Monica held out the photo, and the woman took it almost gingerly.  She stared at it for a moment, her mouth now covered by her free hand.

“Where did you get this?” the woman asked.

“My father,” Monica said quietly.  “When I found it I thought it was a picture of Mom.  But Dad told me that that’s not my mother.  It was her identical twin sister and my—my aunt.”

The woman’s face crumpled, and she nodded as a few tears ran down her cheeks.

“Your father is right, honey.  This is Elizabeth.”

Monica felt her pulse increase.  “Can I come inside and talk to you about her?”


Virginia led the young woman into the living room, still reeling from her resemblance to Evelyn and Elizabeth.  Monica.  The young lady had said her name was Monica, offering it in a tone almost apologetic as she’d crossed the threshold that Virginia thought would never be clouded by Evelyn’s shadow again.  So what if Evelyn hadn’t come herself?  Having Monica come almost meant the same thing.

“Would you like something to drink?” Virginia asked Monica as they perched on opposite sofas.  “I don’t have too many things in the fridge.  I just got back from—uh, well, I was away for a while and just returned.  So I have some juice.  And water, of course.”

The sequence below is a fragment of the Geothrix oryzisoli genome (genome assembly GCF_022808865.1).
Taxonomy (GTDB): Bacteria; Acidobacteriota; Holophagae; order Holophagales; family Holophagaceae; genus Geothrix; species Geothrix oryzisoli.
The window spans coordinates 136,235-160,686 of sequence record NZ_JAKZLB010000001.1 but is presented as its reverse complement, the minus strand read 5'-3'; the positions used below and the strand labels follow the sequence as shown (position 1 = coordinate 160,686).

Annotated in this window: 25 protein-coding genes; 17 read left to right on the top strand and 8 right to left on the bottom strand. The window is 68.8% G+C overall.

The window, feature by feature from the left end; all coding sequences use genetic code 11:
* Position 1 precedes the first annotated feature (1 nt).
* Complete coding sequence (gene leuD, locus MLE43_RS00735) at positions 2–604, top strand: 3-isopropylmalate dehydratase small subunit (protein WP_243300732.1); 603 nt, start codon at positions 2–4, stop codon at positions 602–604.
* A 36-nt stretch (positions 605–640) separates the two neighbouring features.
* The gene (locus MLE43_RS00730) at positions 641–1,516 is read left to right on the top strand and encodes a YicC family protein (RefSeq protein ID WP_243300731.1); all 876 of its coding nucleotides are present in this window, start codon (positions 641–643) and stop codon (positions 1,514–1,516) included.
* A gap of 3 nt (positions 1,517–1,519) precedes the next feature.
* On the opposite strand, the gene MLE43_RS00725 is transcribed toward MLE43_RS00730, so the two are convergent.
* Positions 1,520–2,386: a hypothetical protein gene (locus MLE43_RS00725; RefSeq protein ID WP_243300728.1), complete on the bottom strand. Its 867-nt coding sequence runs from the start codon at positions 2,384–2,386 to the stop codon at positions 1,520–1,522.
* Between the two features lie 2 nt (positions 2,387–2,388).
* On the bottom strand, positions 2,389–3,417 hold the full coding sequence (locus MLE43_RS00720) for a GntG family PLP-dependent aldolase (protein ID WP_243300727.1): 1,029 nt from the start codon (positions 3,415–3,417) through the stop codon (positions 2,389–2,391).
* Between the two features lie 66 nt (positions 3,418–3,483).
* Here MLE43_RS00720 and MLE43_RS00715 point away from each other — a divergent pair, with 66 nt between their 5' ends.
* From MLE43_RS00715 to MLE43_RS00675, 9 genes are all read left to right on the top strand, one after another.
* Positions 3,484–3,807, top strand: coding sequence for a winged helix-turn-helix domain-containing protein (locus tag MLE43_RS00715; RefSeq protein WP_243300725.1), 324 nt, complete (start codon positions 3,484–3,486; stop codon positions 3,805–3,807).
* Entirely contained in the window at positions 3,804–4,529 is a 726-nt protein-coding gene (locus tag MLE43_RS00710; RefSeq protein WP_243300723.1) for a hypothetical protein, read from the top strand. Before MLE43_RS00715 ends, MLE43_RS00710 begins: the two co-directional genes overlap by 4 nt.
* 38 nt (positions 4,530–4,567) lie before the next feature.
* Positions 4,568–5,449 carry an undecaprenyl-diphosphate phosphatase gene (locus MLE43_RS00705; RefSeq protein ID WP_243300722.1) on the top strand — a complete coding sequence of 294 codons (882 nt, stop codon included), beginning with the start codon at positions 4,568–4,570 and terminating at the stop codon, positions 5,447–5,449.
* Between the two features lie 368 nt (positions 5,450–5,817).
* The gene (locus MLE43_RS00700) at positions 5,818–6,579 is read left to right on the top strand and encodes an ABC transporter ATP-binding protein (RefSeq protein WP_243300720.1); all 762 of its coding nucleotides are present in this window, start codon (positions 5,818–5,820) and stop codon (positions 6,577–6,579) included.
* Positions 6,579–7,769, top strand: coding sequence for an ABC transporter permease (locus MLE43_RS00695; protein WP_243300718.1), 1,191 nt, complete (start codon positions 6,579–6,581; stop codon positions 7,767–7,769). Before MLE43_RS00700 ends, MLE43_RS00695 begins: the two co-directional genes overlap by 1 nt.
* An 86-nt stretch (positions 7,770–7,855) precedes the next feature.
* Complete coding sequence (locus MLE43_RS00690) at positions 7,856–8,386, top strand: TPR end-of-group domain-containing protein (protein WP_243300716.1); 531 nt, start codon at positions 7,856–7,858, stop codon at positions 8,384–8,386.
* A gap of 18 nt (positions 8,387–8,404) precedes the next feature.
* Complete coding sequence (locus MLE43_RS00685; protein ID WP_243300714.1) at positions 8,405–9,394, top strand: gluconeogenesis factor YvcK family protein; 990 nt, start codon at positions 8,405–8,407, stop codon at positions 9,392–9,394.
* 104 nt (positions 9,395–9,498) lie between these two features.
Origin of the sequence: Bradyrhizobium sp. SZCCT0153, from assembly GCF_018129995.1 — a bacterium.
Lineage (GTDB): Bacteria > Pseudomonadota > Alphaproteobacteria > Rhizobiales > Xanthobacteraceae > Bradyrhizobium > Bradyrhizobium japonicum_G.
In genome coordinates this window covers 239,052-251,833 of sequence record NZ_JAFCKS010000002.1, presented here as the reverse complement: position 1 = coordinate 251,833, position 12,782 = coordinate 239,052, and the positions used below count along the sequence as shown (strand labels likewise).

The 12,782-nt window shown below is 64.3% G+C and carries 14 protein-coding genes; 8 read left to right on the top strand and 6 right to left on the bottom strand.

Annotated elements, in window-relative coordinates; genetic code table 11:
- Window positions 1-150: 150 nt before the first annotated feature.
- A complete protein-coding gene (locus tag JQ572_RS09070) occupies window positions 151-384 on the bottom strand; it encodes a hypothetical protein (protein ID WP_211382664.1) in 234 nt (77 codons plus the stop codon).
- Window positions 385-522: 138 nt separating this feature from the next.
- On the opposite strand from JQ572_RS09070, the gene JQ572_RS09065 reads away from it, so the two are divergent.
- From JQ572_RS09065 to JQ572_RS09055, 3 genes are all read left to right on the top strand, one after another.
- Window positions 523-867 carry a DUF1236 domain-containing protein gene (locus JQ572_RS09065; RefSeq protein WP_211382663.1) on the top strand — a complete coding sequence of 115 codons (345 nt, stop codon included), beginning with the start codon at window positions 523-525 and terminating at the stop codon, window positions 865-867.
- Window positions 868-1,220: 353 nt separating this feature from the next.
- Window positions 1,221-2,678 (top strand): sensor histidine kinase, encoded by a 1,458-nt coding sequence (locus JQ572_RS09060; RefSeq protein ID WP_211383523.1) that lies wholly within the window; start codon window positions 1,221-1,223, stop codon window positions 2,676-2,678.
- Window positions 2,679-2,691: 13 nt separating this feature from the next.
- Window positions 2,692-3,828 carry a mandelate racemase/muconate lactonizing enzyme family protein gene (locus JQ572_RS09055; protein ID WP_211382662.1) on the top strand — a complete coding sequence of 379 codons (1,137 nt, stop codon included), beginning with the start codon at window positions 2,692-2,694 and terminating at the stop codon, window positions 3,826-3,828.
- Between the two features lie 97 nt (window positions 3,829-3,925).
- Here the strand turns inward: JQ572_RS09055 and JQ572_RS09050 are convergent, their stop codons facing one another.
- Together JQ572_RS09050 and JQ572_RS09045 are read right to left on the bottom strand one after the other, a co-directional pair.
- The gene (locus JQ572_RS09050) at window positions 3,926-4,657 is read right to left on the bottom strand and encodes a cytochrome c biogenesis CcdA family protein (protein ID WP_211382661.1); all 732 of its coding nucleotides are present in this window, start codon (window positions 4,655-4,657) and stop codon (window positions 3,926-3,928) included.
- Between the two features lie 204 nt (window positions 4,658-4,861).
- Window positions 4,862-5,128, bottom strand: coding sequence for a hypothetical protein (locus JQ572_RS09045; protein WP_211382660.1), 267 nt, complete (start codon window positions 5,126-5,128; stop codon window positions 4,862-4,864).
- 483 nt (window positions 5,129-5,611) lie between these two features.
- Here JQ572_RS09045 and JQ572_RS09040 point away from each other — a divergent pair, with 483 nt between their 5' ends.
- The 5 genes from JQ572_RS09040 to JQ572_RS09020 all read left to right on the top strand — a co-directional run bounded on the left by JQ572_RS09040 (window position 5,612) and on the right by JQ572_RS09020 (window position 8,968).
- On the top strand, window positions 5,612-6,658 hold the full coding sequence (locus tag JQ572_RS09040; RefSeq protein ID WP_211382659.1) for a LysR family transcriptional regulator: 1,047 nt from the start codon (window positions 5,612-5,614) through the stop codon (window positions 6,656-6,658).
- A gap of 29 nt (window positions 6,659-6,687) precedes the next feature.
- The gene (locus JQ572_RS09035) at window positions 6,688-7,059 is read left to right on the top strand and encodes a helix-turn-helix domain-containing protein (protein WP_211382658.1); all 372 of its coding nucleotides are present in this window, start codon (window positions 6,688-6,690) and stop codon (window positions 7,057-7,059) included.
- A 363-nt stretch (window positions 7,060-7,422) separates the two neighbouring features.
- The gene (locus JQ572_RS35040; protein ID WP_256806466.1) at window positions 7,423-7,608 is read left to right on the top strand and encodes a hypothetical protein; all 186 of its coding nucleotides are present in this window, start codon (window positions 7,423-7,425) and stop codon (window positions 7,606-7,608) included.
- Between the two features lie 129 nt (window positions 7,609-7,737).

Monica declined politely and examined the room, looking at the furniture and accessories as if searching for something.

What was that about, almost telling her about the hospital? Virginia chastised herself.  You don’t even know this girl.

“So, what can I do for you?” Virginia asked, trying to sound more businesslike.  The girl clearly hadn’t come to socialize, not after so many years.

“Well, as I said, I wanted to know more about Elizabeth—uh, Mom’s sister—my aunt.  I’m sorry, I don’t know what to call her.  Up until a week ago, I didn’t even know she existed.”

Virginia felt a stab of sorrow.  She knew Evelyn had rejected her and Charles, although Charles could never quite reconcile himself to the fact that after losing one daughter to death he’d lost the other to life.  But how could Evelyn have extracted Elizabeth from her life too?  She and Elizabeth were almost the same person—literally.  How did one separate one’s self from that deepest of connections?

Virginia cleared her throat to stave off any tears.  She’d done enough crying lately.

“You said your father told you about Elizabeth.  Why did he bring it up all of a sudden?”

For the first time since she’d opened the door that afternoon, Virginia saw a small smile appear.

“Well, I never thought I’d tell anyone my news in such a strange situation, but I’m pregnant.”